Remembering the Siege



More then 70 years passed since the siege of Leningrad was lifted. One of the darkest pages in modern human history had been turned over when the Red Army defeated Nazi troops at Leningrad (now St.Petersburg) on 27 January 1944.

Three years earlier on 22 June 1941 Nazi Germany had suddenly invaded Russia without declaring the war with the largest invasion force that world has ever seen. A few days later Finland joined the invasion. The advance was so powerful and fast, that by 8 September the huge city was completely cut off by German troops in the south and the Finns in the north. Nazi leader Hitler had very sinister plans for the future of Leningrad. He declared that: \"Saint Petersburg must be erased from the face of the Earth\" and “we have no interest in saving lives of the civilian population.\" The invitations for the victory dinner in one of the city\'s hotels where printed out, so sure the Nazis were about quick capturing of the city.

However the resistance of the city defenders was so stiff and stubborn that those plans went burst. Then the Nazis decided to emply hunger plan and starve the city population to death. The food supplies in the city were very scarce because no one expected the Germans to advance so fast. Moreover, the people fleeing the advance Nazi troops in regions of North-Western Russia, also evacuated to Leningrad, added to the city\'s civil population needed to feed. The result was what some historians describe as genocide when the people in Leningrad perished in huge numbers of malnutrition, cold (the winter of 1941/42 was especially freezing) and German bombs and artillery shells.

Some supply could be brought in the winter through the route built on the ice of the frozen Ladoga Lake (so called Road of Life) but this was also under constant bombardment and sometimes even more dangerous then the front line and the Road of Life for many became the Road to Death. 

Well over 1 million of Leningrad\'s civilian population had died in the Siege just in one city. It was more then the population losses of Britain and United States in the whole World War II combined together. Half of million of people are buried in just one of the city\'s cemeteries – Piskarevskoe. Tens of thousands have never been properly buried and accounted due to the wartime hardships. And also about the same number of Soviet soldiers, over a million, died at the front lines defending the city. That makes the Siege of Leningrad one of the most gruesome stories of human history.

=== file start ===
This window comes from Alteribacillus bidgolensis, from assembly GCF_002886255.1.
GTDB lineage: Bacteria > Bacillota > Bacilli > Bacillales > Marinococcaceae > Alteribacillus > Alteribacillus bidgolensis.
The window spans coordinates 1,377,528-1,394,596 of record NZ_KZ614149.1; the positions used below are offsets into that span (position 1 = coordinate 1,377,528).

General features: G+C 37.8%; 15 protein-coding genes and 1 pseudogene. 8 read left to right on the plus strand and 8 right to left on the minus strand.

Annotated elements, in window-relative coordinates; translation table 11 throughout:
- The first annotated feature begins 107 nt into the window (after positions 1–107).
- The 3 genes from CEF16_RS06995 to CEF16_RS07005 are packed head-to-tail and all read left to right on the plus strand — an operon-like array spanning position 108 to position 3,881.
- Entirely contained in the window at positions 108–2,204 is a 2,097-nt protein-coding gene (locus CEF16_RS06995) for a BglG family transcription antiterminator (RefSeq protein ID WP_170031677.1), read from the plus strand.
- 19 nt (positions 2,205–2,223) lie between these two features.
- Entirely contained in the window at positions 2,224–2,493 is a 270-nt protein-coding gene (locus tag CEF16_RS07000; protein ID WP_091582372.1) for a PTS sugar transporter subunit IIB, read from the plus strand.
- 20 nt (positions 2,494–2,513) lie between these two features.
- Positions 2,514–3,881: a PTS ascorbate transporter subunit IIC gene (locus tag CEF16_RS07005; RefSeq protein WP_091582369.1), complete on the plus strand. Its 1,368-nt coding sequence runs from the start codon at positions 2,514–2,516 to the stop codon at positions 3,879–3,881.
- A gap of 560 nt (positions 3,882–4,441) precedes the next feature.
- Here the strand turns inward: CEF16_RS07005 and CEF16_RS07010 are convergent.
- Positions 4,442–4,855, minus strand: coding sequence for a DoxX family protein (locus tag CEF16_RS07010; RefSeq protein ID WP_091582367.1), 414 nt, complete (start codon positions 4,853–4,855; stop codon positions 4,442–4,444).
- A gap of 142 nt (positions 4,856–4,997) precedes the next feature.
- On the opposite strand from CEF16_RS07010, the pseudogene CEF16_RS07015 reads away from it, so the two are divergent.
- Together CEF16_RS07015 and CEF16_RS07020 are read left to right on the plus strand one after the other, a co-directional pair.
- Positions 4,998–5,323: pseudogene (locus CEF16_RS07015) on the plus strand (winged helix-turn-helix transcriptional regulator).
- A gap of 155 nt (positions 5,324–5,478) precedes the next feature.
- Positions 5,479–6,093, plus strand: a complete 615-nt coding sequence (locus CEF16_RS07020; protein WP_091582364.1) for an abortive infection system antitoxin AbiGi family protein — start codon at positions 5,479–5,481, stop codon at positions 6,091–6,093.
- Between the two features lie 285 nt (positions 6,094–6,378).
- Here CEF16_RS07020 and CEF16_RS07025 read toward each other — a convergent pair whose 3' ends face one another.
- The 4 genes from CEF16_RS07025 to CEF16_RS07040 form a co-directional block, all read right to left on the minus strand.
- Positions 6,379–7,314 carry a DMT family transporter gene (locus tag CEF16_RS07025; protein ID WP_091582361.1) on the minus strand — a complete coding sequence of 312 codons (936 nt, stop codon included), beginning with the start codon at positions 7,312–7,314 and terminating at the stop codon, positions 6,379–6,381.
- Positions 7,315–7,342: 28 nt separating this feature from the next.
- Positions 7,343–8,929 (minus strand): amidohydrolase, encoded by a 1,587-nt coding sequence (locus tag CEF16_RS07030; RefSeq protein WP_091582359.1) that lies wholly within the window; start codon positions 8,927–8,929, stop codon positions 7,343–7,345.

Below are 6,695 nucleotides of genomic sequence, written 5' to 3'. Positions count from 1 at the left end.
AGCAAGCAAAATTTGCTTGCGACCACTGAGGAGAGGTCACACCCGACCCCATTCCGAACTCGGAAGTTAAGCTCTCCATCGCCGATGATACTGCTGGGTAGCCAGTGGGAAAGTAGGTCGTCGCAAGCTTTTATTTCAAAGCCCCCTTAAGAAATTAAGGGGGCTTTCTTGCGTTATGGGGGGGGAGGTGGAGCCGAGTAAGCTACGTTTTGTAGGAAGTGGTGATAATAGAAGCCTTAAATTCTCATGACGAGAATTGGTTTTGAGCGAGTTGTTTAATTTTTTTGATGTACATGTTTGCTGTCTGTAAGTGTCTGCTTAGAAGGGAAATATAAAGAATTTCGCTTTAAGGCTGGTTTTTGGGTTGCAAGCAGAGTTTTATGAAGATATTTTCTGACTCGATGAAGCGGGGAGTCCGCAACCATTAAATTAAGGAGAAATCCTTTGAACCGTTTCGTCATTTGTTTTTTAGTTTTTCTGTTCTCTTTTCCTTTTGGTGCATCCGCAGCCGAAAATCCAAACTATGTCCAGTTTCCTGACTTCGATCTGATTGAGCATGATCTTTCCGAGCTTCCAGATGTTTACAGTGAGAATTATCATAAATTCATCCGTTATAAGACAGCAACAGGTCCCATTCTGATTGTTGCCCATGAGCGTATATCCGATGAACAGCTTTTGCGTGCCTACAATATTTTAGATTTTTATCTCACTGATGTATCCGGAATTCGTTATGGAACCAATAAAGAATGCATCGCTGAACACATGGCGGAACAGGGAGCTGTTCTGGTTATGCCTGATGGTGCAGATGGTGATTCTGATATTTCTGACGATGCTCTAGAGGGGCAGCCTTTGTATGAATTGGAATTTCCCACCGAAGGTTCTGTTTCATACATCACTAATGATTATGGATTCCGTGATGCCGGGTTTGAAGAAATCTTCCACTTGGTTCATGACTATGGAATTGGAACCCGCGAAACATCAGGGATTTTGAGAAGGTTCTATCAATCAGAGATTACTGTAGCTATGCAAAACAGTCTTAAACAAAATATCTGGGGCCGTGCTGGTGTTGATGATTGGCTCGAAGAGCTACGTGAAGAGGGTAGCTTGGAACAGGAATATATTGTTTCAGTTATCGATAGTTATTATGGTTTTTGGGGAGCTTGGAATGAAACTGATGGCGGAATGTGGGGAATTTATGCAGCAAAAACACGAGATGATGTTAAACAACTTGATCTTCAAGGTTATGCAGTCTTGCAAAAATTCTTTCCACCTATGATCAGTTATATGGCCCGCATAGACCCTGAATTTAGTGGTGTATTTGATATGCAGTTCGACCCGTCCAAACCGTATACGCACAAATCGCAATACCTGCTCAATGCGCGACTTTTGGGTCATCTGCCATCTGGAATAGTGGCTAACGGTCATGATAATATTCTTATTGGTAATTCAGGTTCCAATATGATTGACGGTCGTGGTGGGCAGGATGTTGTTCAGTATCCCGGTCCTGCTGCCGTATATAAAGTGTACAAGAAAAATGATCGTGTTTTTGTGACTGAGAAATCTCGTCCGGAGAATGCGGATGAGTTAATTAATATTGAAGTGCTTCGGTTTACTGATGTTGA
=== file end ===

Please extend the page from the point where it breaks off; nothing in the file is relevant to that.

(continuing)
Well known is the diary of little girl, Tanya Savicheva, native of Leningrad. She meticulously described as her family members and relatives all died one by one because of cold and hunger. She was the last survivor of her kin, evacuated at the end of the Siege, but dying short after, because of endured starvation and stress. 

Nevertheless the people of Leningrad didn\'t give in and continued to defend their city for almost 900 days. Because of their sacrifice one of the most beautiful cities of Europe was saved. What fate would befallen it if the Nazis would enter Leningrad one could imagine seeing the condition of the beautiful suburban palaces and parks of Leningrad-St.Petersburg after the Germans retreated. They were completely looted and destroyed or badly damaged on direct orders of Hitler.

In the darkest hour of the Siege Leningrad Radio Orchestra played Symphony No7 by Dmitri Shostakovich broadcasted through loudspeakers in the city and the front line to show the defiance of the city defenders to the ruthless and pitiless enemy.

So, the Siege of Leningrad also makes one of the most touching and exalted stories of the victory of human spirit over inhuman circumstances and imminent death and destruction.

The Siege brought enormous tall to the former majestic capital of Romanov dynasty. It lost three quarters of prewar population. Many historical monuments and artifacts were destroyed. But gradually the scars of the war healed over and the city has been rebuilt by its people in all its splendour and glory. Nowadays the city is once again called Saint Petersburg. It remembers and mourns its past, but looks with optimism into the future.

The tour also includes day long excursion to historical city of Novgorod that also withstood many hardships during the war and had been liberated in the same year as Leningrad.

Program of the tour: 7 Days/6 Nights


Day 1


Day 2

City tour with visits to the Museum of the Siege and Piskarevskoe Memorial cemetery. In the afternoon Museum of History of St.Petersburg, the tour dedicated to the city life during the WWII.

Day 3

Day trip outside St.Petersburg to see Road of Life (the main supply route during the Siege) and museum and Diorama dedicated to the victory over the besieging Nazi troops and lifting of the Siege.

Day 4

Trip to Novgorod – the ancient capital of mighty state that once included most of North-Western Russia. The city was taken by German troops during the war and liberated just few days before the Siege of Leningrad was lifted. On the way back to St.Petersburg visit to Victory Park, where many of the victims of Siege were buried.

Day 5

Tour to the Hermitage. Afternoon trip to Pushkin (Katherine's Palace). On the way stop at war memorial and museum at Ploshcad Pobedy (Victory Square).

Day 6

Tour outside of the city to Oranienbaum – the place that seen some of the most fierce fighting during the Siege, tour to naval fortress and port Kronshtadt that defened Leningrad from the sea. On the way back visit to tzar's imperial garden in Peterhoff.

Day 7